Warby Parker, the rapidly expanding eyewear business, has now sold a million pairs of glasses. That also means it’s distributed a million pairs of glasses to individuals who need them in places like India, Bangladesh, and Guatemala, the company said ahead of an announcement Wednesday morning.
The startup, which raised $60 million in venture capital in December for a total of $115 million in funding, has been scaling up quickly since its founding in 2010, opening showrooms and boutiques across the country to sell affordable frames. While the company is generally mum on financials, it said last July that it had given away 500,000 pairs of glasses since its founding, a number that corresponds to those it has sold. It hit this latest milestone less than a year later, suggesting sales are thriving.
Warby’s social mission is less in your face than that of, say, Toms shoes, for example. But for each pair of glasses the company sells, it makes a monthly donation to nonprofit partners such as VisionSpring to source an equivalent number of glasses. The partners teach men and women in developing countries how to give basic eye exams and how to sell glasses at an affordable price; those individuals then work to spread awareness and make eye care available in their communities. The goal is to help the estimated 700 million people worldwide who don’t have access to glasses in a more sustainable fashion than just handing out free pairs. One pair of glasses, Warby says, can increase an adult’s monthly income by 20% and their overall productivity by 35%.
“Distributing stuff for free, while it might be well-intentioned, has unintended consequences … often it creates a culture of dependence and doesn’t solve the problem once and for all,” Neil Blumenthal, one of the company’s four co-founders, said in a telephone interview. By distributing glasses this way, “there’s an economic incentive now for somebody to provide glasses in the long run … if you’re just giving away a bunch of free glasses and leave, what happens when somebody’s prescription changes or somebody loses their glasses or breaks their glasses?”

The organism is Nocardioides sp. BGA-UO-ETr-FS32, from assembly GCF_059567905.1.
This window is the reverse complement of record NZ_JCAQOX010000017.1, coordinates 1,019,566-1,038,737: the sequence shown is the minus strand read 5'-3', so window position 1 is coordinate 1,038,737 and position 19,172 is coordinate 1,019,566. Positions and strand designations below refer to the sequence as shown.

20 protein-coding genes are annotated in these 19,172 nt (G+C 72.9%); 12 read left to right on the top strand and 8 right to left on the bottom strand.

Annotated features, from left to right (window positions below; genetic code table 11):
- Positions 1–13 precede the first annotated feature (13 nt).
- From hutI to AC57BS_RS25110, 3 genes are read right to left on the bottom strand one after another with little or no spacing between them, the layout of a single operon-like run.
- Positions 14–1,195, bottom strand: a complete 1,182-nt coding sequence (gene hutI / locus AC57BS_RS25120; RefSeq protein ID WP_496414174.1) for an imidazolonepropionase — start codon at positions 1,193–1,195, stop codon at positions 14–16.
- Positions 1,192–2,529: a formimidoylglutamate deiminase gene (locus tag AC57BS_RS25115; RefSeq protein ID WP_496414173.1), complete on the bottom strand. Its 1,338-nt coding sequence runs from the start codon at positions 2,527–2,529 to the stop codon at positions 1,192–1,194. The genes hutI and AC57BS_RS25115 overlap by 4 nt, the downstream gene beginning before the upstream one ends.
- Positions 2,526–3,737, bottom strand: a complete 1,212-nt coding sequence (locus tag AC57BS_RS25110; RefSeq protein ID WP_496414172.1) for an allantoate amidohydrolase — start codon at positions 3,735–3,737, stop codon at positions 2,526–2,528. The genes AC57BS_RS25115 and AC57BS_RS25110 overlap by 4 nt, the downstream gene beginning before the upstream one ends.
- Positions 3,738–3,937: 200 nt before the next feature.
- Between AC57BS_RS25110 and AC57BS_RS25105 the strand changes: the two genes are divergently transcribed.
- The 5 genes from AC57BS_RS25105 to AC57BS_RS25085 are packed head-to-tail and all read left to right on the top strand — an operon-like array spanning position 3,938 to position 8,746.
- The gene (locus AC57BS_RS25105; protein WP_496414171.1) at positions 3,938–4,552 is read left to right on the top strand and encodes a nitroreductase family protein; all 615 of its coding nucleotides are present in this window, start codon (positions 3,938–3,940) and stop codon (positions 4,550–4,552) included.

“By selling affordable glasses, you’re actually treating people as value-conscious consumers rather than as needy beneficiaries,” he explained. “The scale of the problem is so big, with 700 million people around the world not having access to glasses and needing them, it needs to be a sustainable solution.”
Warby also pays for employees — it has more than 300 — celebrating their third anniversary at the company to take a group trip to Guatemala that’s part vacation and part learning about the work of its nonprofit partners there.
“We don’t think the No. 1 reason people buy glasses from us is because of our social mission,” he said. “We do think it makes customers more loyal, more likely to tell their friends, but ultimately, I think the biggest benefit is it helps us recruit and retain top talent, because I think people really want to work for companies that have double bottom lines, that are trying to sort of do good and do well.”